. . . The view down the river from near Creagh, on a fine day, is attractive. The Ilen, winding in a serpentine course towards Baltimore harbour, shining and sparkling in the sunlight like a silver thread, and dotted over with a multitude of rocky islets, whose recesses form a safe retreat and favourite feeding ground for flocks of sea fowl during the winter months. Looking backwards, we are chiefly struck by the almost complete absence of wood, and the patchwork of irregular fields, enclosed by earthen banks, and the prominences so much admired by tourists and strangers, most probably on account of the novelty and singularity of the scene . . .

SKETCHES IN CARBERY – DANIEL DONOVAN 1876

The Ilen is a ‘Blueway’ – designated as a recreational activity trail for use by activity enthusiasts – anyone, in fact, who wants to get out and experience some of the best scenery in Ireland on the water itself or, like us, on foot. This would be in normal times, of course. Undoubtedly there are better days ahead. We look forward to an untrammelled future so that we can continue this exploration of a waterway to its source in the mountains ‘. . . where rain clouds perpetually hover about . . .’ and to its outfall towards Carbery’s ‘Hundred islands’. When we can make those expeditions, we will bring you there through the pages of our Journal.

Here’s a bonus today: you can hear an aspect of our recent walk! Donovan mentioned in 1876 that the river was a favourite feeding ground for flocks of sea fowl during the winter months. We can vouch for that, having heard these sounds close to the Glebe burial ground. The loudest voices are – I think – from redshanks:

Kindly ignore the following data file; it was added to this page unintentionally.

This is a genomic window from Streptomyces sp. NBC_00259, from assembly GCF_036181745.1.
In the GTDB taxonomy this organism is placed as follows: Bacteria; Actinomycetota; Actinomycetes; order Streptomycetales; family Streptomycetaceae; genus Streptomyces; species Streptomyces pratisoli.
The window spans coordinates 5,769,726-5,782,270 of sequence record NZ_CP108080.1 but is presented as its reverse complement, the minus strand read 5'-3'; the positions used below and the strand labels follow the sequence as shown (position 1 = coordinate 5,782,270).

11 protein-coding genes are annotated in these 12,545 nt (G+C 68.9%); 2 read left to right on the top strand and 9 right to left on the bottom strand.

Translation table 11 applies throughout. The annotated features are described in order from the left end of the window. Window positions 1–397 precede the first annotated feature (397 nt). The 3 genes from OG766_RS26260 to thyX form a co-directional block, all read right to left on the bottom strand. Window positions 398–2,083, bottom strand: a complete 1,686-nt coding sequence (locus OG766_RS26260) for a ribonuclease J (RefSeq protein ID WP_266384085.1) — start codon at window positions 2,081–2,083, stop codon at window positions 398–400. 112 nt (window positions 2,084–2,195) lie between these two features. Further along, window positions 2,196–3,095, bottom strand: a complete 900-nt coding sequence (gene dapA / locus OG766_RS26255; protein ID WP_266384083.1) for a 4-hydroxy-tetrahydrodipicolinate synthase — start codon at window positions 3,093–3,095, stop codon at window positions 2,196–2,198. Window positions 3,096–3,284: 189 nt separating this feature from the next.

Previous episodes in this series: Sweet Ilen : Sweet Ilen – Part 2 : Sweet Ilen – Part 3

Walking West Cork – Half the Colla Loop!

The first post of 2021…

I never expected to live in plague-ridden times, but that’s where we find ourselves – at the start of a new year. And – because of the plague – our travels are restricted once again. On the very last day of 2020, keeping things as local as possible, we hastened to Schull and explored half of the Colla Loop on the Fastnet Trails.

We started at the Trailhead by the pier at Colla (header picture). I have drawn our route as a dotted red line on the aerial view, above: we walked ‘widdershins’ – anti-clockwise. You will find the whole of the Colla Loop on the leaflet here. The full trail from Schull and back is 9km: by my calculation our own version carried us a mere 4km: there was a lot of uphill, though, and it was very satisfying with great views to the south, over Long Island Sound, and then to the west: it’s always good to be following the setting sun.

Colla had been taken over by a swan family, who wished us well on our journey. Their sentiment was echoed by some four-legged friends on the steep way up the hill: